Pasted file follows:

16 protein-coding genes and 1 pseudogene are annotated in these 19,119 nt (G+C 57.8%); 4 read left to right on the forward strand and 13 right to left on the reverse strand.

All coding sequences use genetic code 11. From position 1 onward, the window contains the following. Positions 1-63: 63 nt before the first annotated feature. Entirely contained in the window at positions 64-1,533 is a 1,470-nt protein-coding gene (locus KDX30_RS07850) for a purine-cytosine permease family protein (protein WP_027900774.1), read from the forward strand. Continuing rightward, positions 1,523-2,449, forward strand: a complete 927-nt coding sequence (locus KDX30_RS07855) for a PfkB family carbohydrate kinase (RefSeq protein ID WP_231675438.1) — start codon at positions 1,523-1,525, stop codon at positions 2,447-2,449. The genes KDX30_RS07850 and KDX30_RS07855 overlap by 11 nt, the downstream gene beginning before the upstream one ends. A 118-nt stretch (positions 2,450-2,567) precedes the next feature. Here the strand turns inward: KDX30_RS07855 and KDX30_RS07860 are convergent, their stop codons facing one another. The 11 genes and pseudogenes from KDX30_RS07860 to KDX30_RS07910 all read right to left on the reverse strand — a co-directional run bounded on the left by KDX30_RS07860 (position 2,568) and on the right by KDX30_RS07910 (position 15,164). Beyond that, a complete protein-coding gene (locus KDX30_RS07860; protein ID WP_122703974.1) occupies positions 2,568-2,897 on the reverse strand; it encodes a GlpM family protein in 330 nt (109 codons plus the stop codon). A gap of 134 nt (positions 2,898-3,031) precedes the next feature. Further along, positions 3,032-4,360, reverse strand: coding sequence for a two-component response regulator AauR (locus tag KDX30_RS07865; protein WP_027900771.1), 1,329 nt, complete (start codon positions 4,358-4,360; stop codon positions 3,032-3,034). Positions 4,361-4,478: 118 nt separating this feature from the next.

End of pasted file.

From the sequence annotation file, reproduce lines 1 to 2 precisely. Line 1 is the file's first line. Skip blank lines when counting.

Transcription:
16 protein-coding genes and 1 pseudogene are annotated in these 19,119 nt (G+C 57.8%); 4 read left to right on the forward strand and 13 right to left on the reverse strand.

All coding sequences use genetic code 11. From position 1 onward, the window contains the following. Positions 1-63: 63 nt before the first annotated feature. Entirely contained in the window at positions 64-1,533 is a 1,470-nt protein-coding gene (locus KDX30_RS07850) for a purine-cytosine permease family protein (protein WP_027900774.1), read from the forward strand. Continuing rightward, positions 1,523-2,449, forward strand: a complete 927-nt coding sequence (locus KDX30_RS07855) for a PfkB family carbohydrate kinase (RefSeq protein ID WP_231675438.1) — start codon at positions 1,523-1,525, stop codon at positions 2,447-2,449. The genes KDX30_RS07850 and KDX30_RS07855 overlap by 11 nt, the downstream gene beginning before the upstream one ends. A 118-nt stretch (positions 2,450-2,567) precedes the next feature. Here the strand turns inward: KDX30_RS07855 and KDX30_RS07860 are convergent, their stop codons facing one another. The 11 genes and pseudogenes from KDX30_RS07860 to KDX30_RS07910 all read right to left on the reverse strand — a co-directional run bounded on the left by KDX30_RS07860 (position 2,568) and on the right by KDX30_RS07910 (position 15,164). Beyond that, a complete protein-coding gene (locus KDX30_RS07860; protein ID WP_122703974.1) occupies positions 2,568-2,897 on the reverse strand; it encodes a GlpM family protein in 330 nt (109 codons plus the stop codon). A gap of 134 nt (positions 2,898-3,031) precedes the next feature. Further along, positions 3,032-4,360, reverse strand: coding sequence for a two-component response regulator AauR (locus tag KDX30_RS07865; protein WP_027900771.1), 1,329 nt, complete (start codon positions 4,358-4,360; stop codon positions 3,032-3,034). Positions 4,361-4,478: 118 nt separating this feature from the next.